Saviour. "We must remark, that the man by whom God grants us safety, is styled a saviour," (St. Augustine, q. 18,) though Christ is the proper and principal Saviour. (Worthington) --- Caleb. Septuagint, "the younger son of Cenez, who was the brother of Caleb." (Haydock) --- Othoniel was one of the ancients. If he could not prevent the people from falling into idolatry, he rescued them from it. (Calmet)
In him, to instruct and enable him both to rout the enemy, and to govern the people with prudence. (Haydock) --- Chaldean, "the spirit of prophecy." The oracle excited him to attack Chusan. (Josephus, [Antiquities?] v. 3.) He was entrusted with an extraordinary authority, in a wonderful manner, and God gave him all those virtues which were requisite for his exalted station. (Calmet) --- Him. Hebrew, "his hand was strong upon Chusan Rasathaim." He gained a complete victory over him, (Haydock) the particulars of which are not mentioned, though they must have been very interesting and extraordinary, as the power of Chusan was so extensive. (Calmet)
Died, "forty years after Josue, according to the chronology of Usher, which we follow," (Calmet) or rather Usher translates the land began to rest "in the fortieth year" from the peace of Josue. He places the death to that leader in the year of the world 2570, and the end of Chusan’s dominion 2599; so that, if we deduct 40 years from this last date, we shall come to the year 2559, the sixth of Josue’s administration, when he began to divide the conquered lands. He supposes that the peace of Othoniel lasted about 62 years, when Eglon disturbed it for eighteen years. "Aod delivered Israel. After him Samgar appeared, and the land rested till the 80th year from the peace of Othoniel." Houbigant censures this indiscriminate use of cardinal and of ordinal numbers, and the blending times of servitude with those of peace; (Haydock) and "surely this method of reckoning is very harsh, and contrary to the usual acceptation of words." (Calmet) --- Yet it is adopted by many. (Worthington) --- IT may suit to form a system, but can have no solid foundation. (Haydock) --- The epoch from which Usher dates is no where so distinctly specified, as that we should suppose that the author of the Book of Judges had it in view. Moreover, by this method, we are left to guess how long each of the judges reigned, or how long the peace which they had procured, subsisted. Usher admits that they years of servitude are specified; and, why not also the years of peace, since they are expressed exactly in the same manner? If the ordinal numbers 40th, 80th, &c., were intended, b would be prefixed, as [in] Deuteronomy i. 3.; and this grammatical observation along, suffices to overturn the calculation of Usher. (Houbigant, Proleg.) --- Salien dates from the death of Josue in 2600, and allows that 40 years elapsed from that period till the decease of Othoniel; including the years which some attribute to the ancients, and to the anarchy; (chap. xvii., &c., to the end,) and also the eight years of servitude; so that instead of a rest of 40 years, we shall find that all was in confusion the greatest part of the time. The idolatry of Israel, which shortly brought on the servitude under Eglon, commenced immediately after the conclusion of these 40 years, when Salien begins to enumerate the years of Aod’s government. Thus he does from one judge to another. This system does not indeed make the text bend to uphold it, but it supposes that the sacred writer includes anarchy and servitude under the name of rest. In these matters much is to be supplied by conjecture, and hence the chronological difficulties which infidels propose, to invalidate the authority of the Scripture, can have but little weight, till the learned shall have discovered the exact disposition of former times. The first judge of Israel was of the tribe of Juda. The second was chosen from the almost ruined tribe of Benjamin, as the learned commonly place the dreadful catastrophe which befel that tribe during the anarchy which ensued, and the death of Josue and of the ancients. Aod had no share in the crime. (Haydock)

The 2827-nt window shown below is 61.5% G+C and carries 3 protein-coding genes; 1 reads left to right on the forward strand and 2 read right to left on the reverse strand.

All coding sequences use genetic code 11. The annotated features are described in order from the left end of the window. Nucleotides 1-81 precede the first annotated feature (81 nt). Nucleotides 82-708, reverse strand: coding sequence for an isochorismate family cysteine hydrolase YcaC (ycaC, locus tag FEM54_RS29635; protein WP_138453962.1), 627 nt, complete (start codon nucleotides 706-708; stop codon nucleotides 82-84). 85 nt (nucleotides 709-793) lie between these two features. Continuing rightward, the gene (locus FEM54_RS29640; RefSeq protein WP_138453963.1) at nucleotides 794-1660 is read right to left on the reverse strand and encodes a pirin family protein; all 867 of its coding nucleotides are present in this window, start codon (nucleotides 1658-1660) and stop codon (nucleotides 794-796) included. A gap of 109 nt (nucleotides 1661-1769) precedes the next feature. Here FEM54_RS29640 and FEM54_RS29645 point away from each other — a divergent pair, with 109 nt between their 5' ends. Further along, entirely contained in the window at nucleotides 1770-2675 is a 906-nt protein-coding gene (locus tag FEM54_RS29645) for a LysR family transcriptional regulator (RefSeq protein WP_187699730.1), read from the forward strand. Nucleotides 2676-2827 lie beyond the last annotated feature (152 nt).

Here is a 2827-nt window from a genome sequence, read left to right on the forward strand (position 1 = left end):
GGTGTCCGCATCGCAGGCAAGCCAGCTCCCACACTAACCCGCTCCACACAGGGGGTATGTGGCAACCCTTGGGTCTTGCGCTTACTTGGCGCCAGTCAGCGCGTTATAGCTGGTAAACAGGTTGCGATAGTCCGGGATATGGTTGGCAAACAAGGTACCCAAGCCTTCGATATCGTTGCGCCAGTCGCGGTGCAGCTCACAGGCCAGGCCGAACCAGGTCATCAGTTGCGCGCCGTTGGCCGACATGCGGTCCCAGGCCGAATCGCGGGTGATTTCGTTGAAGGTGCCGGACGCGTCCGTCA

Eglon, signifies "a calf." (Calmet) --- God made use of this prince to scourge his people, with the assistance of the neighbouring nations. He took Engaddi, in the plains of Jericho, and was thus enabled to keep an eye both upon his own subjects and the conquered Israelites. (Calmet) --- Here he probably met with his untimely end. (Haydock)